19th Estonian Winter School in Computer Science (EWSCS)
XIX Eesti Arvutiteaduse Talvekool

Palmse, Estonia, March 2 - 7, 2014

Jacques Sakarovitch

CNRS / Télécom Paristech

An introduction to weighted automata theory


In the last 15 years, quantitative models and quantitative analysis have become of common usage in many areas of computer science, from software verification to natural language processing for instance. Classical models of computation where sequences are either accepted or not, are replaced by models where sequences are associated with values, be it probabilities, or costs, or outputs, in order to get more detailed or useful information on the computations.

Finite automata is the simplest model of computation, the strongest restriction imposed upon Turing machines. Finite automata with weights is also the simplest computation model that incorporates multiplicities. But the variety of possible weights makes the subject wide open and rich of many developments.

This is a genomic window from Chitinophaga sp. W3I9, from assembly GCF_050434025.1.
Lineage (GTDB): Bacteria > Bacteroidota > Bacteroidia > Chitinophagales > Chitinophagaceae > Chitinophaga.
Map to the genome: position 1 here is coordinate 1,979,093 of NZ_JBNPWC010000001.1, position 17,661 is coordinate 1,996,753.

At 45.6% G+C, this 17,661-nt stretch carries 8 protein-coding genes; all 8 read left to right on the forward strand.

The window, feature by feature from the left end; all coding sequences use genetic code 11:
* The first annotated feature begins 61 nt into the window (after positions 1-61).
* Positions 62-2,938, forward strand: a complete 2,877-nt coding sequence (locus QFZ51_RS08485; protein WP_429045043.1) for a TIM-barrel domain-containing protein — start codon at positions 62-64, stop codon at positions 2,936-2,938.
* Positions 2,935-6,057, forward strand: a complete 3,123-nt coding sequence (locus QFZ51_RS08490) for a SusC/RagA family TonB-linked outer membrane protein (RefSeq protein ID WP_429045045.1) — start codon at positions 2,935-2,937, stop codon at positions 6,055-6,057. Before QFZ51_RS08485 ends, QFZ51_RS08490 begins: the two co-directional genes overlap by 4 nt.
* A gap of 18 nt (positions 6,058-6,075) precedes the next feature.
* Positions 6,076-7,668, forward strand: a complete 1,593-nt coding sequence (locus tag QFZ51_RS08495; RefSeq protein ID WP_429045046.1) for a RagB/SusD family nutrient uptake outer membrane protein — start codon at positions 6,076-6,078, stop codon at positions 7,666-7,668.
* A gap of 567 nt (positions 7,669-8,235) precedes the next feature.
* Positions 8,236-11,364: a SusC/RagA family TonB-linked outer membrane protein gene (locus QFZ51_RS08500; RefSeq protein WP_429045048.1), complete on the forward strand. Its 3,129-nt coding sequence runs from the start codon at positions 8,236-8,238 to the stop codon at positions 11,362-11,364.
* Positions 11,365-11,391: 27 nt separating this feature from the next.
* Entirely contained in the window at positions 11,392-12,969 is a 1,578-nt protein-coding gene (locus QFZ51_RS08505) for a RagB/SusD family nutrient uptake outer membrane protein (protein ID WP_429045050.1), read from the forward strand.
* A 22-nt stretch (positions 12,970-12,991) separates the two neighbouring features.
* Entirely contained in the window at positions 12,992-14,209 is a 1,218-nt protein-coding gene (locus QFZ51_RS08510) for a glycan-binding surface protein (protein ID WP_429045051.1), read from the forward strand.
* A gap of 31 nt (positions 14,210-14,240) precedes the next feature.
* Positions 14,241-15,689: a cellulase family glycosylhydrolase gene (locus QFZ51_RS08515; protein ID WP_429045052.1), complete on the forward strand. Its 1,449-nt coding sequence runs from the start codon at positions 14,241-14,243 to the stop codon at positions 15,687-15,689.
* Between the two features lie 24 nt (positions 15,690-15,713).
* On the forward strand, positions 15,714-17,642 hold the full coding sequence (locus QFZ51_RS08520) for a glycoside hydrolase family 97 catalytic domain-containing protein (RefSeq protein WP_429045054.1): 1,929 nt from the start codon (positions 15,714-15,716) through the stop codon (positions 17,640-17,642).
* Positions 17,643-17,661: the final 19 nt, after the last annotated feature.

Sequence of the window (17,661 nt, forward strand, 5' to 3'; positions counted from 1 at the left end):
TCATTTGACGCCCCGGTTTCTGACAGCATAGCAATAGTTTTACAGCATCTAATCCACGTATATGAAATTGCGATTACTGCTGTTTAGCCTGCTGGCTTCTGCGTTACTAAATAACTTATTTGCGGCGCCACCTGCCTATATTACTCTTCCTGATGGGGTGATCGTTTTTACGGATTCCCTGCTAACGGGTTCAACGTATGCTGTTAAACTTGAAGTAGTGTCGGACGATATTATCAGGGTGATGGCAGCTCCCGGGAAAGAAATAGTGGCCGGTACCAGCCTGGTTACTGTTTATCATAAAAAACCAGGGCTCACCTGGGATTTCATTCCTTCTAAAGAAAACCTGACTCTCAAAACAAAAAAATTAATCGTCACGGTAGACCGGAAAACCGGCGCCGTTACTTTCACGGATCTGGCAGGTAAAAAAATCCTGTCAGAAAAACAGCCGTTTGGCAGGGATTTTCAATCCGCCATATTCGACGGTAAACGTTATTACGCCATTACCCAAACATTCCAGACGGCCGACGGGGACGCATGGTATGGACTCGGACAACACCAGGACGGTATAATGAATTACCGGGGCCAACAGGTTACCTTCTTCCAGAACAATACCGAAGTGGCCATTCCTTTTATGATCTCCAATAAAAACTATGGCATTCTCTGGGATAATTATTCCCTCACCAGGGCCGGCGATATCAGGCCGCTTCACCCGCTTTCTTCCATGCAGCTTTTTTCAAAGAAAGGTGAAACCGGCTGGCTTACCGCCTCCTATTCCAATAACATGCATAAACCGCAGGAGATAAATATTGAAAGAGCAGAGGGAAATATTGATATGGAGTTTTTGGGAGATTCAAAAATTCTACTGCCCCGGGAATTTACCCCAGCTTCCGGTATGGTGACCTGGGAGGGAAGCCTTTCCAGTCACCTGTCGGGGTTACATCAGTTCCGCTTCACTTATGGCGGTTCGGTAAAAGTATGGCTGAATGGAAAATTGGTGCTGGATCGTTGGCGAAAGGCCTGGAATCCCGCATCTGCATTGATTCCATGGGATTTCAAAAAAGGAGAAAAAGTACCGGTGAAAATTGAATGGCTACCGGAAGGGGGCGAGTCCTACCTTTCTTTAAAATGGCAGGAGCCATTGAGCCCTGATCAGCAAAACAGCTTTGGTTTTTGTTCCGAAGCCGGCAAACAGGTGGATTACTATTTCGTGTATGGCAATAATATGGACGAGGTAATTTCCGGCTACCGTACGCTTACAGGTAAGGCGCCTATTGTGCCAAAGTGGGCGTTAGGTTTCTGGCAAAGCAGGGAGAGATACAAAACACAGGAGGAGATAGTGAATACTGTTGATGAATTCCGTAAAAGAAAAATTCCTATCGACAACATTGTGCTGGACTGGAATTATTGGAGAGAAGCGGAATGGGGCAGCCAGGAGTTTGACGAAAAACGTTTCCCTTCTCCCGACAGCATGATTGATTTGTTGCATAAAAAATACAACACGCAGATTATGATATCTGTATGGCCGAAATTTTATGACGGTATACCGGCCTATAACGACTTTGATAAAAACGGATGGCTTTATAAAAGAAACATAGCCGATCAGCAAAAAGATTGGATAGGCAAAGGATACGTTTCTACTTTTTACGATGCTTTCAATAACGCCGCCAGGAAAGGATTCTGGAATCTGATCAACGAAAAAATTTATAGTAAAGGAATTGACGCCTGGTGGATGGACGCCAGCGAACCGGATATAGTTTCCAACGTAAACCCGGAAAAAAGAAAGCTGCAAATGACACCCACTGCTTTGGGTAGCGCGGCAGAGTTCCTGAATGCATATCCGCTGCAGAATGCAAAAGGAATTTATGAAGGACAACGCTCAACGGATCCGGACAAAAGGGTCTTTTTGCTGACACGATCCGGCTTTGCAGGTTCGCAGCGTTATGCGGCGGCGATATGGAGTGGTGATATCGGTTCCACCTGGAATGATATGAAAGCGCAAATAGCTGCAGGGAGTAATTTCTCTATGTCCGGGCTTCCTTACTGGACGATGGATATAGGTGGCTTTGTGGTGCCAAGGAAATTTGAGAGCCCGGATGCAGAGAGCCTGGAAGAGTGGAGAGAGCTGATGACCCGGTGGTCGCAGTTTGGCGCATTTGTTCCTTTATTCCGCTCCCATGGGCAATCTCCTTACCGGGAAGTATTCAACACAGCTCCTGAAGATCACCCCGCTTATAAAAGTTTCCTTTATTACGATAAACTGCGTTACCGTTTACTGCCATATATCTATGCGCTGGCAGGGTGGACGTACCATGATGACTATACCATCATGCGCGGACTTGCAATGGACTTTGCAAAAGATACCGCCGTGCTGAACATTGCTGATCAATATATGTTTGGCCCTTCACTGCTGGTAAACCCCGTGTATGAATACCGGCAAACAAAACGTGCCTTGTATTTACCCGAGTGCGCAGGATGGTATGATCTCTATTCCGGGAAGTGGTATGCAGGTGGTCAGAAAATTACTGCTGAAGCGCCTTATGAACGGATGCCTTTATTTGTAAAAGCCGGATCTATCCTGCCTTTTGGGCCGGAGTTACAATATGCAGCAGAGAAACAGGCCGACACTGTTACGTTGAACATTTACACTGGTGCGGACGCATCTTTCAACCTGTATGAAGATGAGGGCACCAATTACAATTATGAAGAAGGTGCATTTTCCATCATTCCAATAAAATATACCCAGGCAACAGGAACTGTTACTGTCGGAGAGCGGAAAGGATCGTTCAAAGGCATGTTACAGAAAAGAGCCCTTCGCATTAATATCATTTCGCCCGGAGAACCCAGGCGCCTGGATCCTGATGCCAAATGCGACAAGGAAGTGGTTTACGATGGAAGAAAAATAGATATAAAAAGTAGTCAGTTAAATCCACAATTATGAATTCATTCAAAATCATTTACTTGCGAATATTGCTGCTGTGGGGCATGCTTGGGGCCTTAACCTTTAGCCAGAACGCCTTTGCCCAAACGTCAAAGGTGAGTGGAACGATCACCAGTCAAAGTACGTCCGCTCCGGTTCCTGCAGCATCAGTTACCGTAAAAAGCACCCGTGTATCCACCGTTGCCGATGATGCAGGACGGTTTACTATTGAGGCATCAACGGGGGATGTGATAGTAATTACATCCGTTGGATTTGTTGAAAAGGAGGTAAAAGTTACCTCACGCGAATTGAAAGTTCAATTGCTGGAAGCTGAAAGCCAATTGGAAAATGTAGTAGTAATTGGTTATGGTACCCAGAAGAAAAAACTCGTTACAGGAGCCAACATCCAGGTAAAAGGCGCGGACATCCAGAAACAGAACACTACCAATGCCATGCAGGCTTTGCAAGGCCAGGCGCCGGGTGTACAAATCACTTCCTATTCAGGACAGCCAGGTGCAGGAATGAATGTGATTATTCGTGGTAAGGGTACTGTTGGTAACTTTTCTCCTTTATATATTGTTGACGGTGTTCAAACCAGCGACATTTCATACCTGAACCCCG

In these lectures, and after the description of the model, some results and problems from weighted automata theory are presented with a unifying point of view that is more common to classical control theory: how can a given automaton - a system - be transformed in order to comply with certain constraints without changing its behaviour. Three main problems will be tackled along this line: reduction, contraction, sequentialisation.

Reduction is the problem of finding an equivalent automaton of smaller size, hopefully of minimal size. Contraction addresses the same problem with the constraint of keeping the structure of the computations. It amounts to the definition of morphisms for weighted automata and proves to be equivalent to the notion of simulation developed in other contexts. Sequentialisation is the problem of realisability of a weighted automaton by a deterministic process. Whether it is decidable if the behaviour of a weighted automaton may be realised by a sequential one is a question whose solution depends upon the weight semiring. The main classical cases will be considered, some being decidable, some undecidable, and some still open.

Course materials

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